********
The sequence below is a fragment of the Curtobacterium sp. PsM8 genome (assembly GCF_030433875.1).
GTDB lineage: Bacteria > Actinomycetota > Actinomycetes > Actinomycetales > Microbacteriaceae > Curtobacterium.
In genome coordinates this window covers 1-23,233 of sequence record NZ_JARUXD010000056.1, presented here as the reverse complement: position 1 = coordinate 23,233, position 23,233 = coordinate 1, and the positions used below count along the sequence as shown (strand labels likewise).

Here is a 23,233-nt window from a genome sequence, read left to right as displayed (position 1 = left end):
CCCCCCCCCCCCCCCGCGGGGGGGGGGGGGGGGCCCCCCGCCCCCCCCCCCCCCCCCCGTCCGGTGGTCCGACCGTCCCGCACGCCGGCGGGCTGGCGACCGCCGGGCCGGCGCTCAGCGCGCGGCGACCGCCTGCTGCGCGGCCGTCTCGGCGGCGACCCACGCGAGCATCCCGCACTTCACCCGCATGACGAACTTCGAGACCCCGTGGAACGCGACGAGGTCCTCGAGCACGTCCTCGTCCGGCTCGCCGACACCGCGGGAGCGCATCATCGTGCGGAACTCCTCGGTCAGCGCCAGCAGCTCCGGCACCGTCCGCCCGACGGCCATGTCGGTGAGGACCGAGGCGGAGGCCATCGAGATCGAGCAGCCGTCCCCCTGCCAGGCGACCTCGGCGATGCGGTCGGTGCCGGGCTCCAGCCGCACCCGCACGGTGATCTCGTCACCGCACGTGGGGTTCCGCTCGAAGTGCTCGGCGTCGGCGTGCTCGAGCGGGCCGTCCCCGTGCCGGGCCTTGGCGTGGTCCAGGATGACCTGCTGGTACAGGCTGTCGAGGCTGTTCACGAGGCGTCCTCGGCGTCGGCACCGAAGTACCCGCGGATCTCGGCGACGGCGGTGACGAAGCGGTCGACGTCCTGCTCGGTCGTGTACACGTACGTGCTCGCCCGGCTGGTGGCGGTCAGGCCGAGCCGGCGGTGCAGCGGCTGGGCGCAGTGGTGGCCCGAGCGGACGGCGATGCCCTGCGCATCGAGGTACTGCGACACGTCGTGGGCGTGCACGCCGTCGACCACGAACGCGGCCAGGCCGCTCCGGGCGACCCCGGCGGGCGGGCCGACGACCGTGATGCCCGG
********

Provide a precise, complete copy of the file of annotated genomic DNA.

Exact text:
The sequence below is a fragment of the Curtobacterium sp. PsM8 genome (assembly GCF_030433875.1).
GTDB lineage: Bacteria > Actinomycetota > Actinomycetes > Actinomycetales > Microbacteriaceae > Curtobacterium.
In genome coordinates this window covers 1-23,233 of sequence record NZ_JARUXD010000056.1, presented here as the reverse complement: position 1 = coordinate 23,233, position 23,233 = coordinate 1, and the positions used below count along the sequence as shown (strand labels likewise).

Here is a 23,233-nt window from a genome sequence, read left to right as displayed (position 1 = left end):
CCCCCCCCCCCCCCCGCGGGGGGGGGGGGGGGGCCCCCCGCCCCCCCCCCCCCCCCCCGTCCGGTGGTCCGACCGTCCCGCACGCCGGCGGGCTGGCGACCGCCGGGCCGGCGCTCAGCGCGCGGCGACCGCCTGCTGCGCGGCCGTCTCGGCGGCGACCCACGCGAGCATCCCGCACTTCACCCGCATGACGAACTTCGAGACCCCGTGGAACGCGACGAGGTCCTCGAGCACGTCCTCGTCCGGCTCGCCGACACCGCGGGAGCGCATCATCGTGCGGAACTCCTCGGTCAGCGCCAGCAGCTCCGGCACCGTCCGCCCGACGGCCATGTCGGTGAGGACCGAGGCGGAGGCCATCGAGATCGAGCAGCCGTCCCCCTGCCAGGCGACCTCGGCGATGCGGTCGGTGCCGGGCTCCAGCCGCACCCGCACGGTGATCTCGTCACCGCACGTGGGGTTCCGCTCGAAGTGCTCGGCGTCGGCGTGCTCGAGCGGGCCGTCCCCGTGCCGGGCCTTGGCGTGGTCCAGGATGACCTGCTGGTACAGGCTGTCGAGGCTGTTCACGAGGCGTCCTCGGCGTCGGCACCGAAGTACCCGCGGATCTCGGCGACGGCGGTGACGAAGCGGTCGACGTCCTGCTCGGTCGTGTACACGTACGTGCTCGCCCGGCTGGTGGCGGTCAGGCCGAGCCGGCGGTGCAGCGGCTGGGCGCAGTGGTGGCCCGAGCGGACGGCGATGCCCTGCGCATCGAGGTACTGCGACACGTCGTGGGCGTGCACGCCGTCGACCACGAACGCGGCCAGGCCGCTCCGGGCGACCCCGGCGGGCGGGCCGACGACCGTGATGCCCGG